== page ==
Azure Container Service (ACS) provides enterprise customers a different way of managing containers in the cloud using Azure. Containers can run on any hardware and in any cloud environment, allowing for virtualization anywhere. Containers offer an open and portable solution for agile DevOps. Starting today, ACS is offering a number of updates to show how ACS is the best way to run container applications in the cloud.
Available today, here’s a look at the ACS updates:
- Kubernetes on Azure Container Service (preview): In July 2014, roughly a month after Kubernetes became publicly available, we announced support for Kubernetes on Azure infrastructure. Kubernetes 1.4 offered support for native Azure networking, load-balancer and Azure disk integration. Today, we are taking this support even further and announcing the preview release of Kubernetes 1.4 on Azure Container Service. This deeper and native support of Kubernetes will provide you another fully open source choice for your container orchestration engine on Azure. Now, customers will have more options to choose their cloud orchestrator with ACS providing support for three fully open source solutions in DC/OS, Docker Swarm and Kubernetes. You can read more here from Brendan Burns, one of the founders of Kubernetes, for his view on Kubernetes on ACS.
- DC/OS Upgrade to 1.8.4: We’re pleased to share we have upgraded ACS support for DC/OS to version 1.8.4. This new version includes flexible new virtual networking capabilities along with job-scheduling and Marathon-based container orchestration baked right into the DC/OS UI. In addition, GitLab, Artifactory, Confluent Platform, DataStax Enterprise and our own Operations Management Suite are now available for one-click installation from the DC/OS Universe app store.
- Open Source Azure Container Service Engine: Today, we are releasing the source code for the ACS Engine we use to create Azure Container Service deployments in Azure. This new open source project on GitHub will allow us to share with the community how we deploy DC/OS, Swarm and Kubernetes and collaborate on best practices for orchestrating containers on Azure, both public and on Azure Stack. Furthermore, with the ACS Engine, you can modify and customize deployments of the service beyond what is possible today. Finally, with your help, we can take contributions from the community and improve the service running in Azure.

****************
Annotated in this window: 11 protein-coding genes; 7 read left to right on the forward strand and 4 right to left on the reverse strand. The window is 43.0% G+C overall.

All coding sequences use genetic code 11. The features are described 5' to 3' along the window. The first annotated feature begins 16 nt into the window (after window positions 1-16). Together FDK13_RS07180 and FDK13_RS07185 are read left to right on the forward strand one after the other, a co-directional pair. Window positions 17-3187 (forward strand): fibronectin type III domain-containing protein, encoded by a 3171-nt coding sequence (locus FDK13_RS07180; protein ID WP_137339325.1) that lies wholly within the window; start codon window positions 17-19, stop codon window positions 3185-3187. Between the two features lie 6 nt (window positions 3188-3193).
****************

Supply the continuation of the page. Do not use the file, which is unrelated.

Microsoft is seeing many container-based solutions, including dev/test environments and production in the cloud. In addition to the aforementioned updates on ACS, Microsoft is also adding a more streamlined agile development and container management system with the following updates:
- Azure Container Registry: Available in preview on Nov. 14, the Azure Container Registry is a private repository for hosting container images for use on Azure. Using the Azure Container Registry, you can store Docker-formatted images for all types of container deployments. In addition, the Azure Container Registry integrates well with the orchestrator offered by the Azure Container Service. When you use the Azure Container Registry, you will find it compatible with the open source Docker Registry v2 so you can use the same tools on ACR.
- VS, VSTS and VS Code integration and deployment to Azure Container Service: Also on Nov. 14, we will release a new experience to enable you to easily set up continuous integration and deployment of multicontainer Linux applications using Visual Studio, Visual Studio Team Services and the open source Visual Studio Code. To continue enabling deployment agility, we expect to invest heavily in excellent dev-to-test-to-prod deployment experiences for container workloads using a choice of development and CI/CD solutions.
Get started using Azure Container Service with DC/OS, Swarm or Kubernetes. Microsoft will be announcing more news on Azure Container Service at Microsoft Connect(); //2016.Further reading: Azure, Azure Container Service, Cloud Services, Containers, Microsoft, Microsoft Connect, Virtualization